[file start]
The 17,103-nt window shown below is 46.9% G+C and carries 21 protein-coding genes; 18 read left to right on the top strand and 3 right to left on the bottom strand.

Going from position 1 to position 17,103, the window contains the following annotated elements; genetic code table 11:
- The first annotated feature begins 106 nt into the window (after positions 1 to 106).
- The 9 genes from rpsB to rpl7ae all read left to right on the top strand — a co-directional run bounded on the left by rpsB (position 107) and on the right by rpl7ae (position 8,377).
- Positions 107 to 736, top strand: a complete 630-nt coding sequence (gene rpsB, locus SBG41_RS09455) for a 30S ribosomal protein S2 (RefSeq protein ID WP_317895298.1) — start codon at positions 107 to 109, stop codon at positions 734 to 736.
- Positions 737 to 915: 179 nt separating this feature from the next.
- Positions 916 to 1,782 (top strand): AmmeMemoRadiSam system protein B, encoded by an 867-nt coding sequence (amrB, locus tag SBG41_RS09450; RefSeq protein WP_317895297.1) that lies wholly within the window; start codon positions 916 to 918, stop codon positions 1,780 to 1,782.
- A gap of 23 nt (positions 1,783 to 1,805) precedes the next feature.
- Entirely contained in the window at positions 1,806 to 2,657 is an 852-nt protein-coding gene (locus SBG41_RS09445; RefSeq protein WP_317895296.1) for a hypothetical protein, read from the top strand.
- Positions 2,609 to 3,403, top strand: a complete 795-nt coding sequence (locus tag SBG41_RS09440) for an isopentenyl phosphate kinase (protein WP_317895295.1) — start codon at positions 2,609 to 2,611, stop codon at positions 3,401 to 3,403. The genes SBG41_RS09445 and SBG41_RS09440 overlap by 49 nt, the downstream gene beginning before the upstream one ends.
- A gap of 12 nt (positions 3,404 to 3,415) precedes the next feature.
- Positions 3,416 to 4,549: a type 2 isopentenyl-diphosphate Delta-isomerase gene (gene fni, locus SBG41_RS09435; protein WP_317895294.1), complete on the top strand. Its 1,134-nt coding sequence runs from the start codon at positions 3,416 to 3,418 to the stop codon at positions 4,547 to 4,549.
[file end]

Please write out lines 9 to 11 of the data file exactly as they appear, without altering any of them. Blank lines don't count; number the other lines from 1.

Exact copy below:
- Entirely contained in the window at positions 1,806 to 2,657 is an 852-nt protein-coding gene (locus SBG41_RS09445; RefSeq protein WP_317895296.1) for a hypothetical protein, read from the top strand.
- Positions 2,609 to 3,403, top strand: a complete 795-nt coding sequence (locus tag SBG41_RS09440) for an isopentenyl phosphate kinase (protein WP_317895295.1) — start codon at positions 2,609 to 2,611, stop codon at positions 3,401 to 3,403. The genes SBG41_RS09445 and SBG41_RS09440 overlap by 49 nt, the downstream gene beginning before the upstream one ends.
- A gap of 12 nt (positions 3,404 to 3,415) precedes the next feature.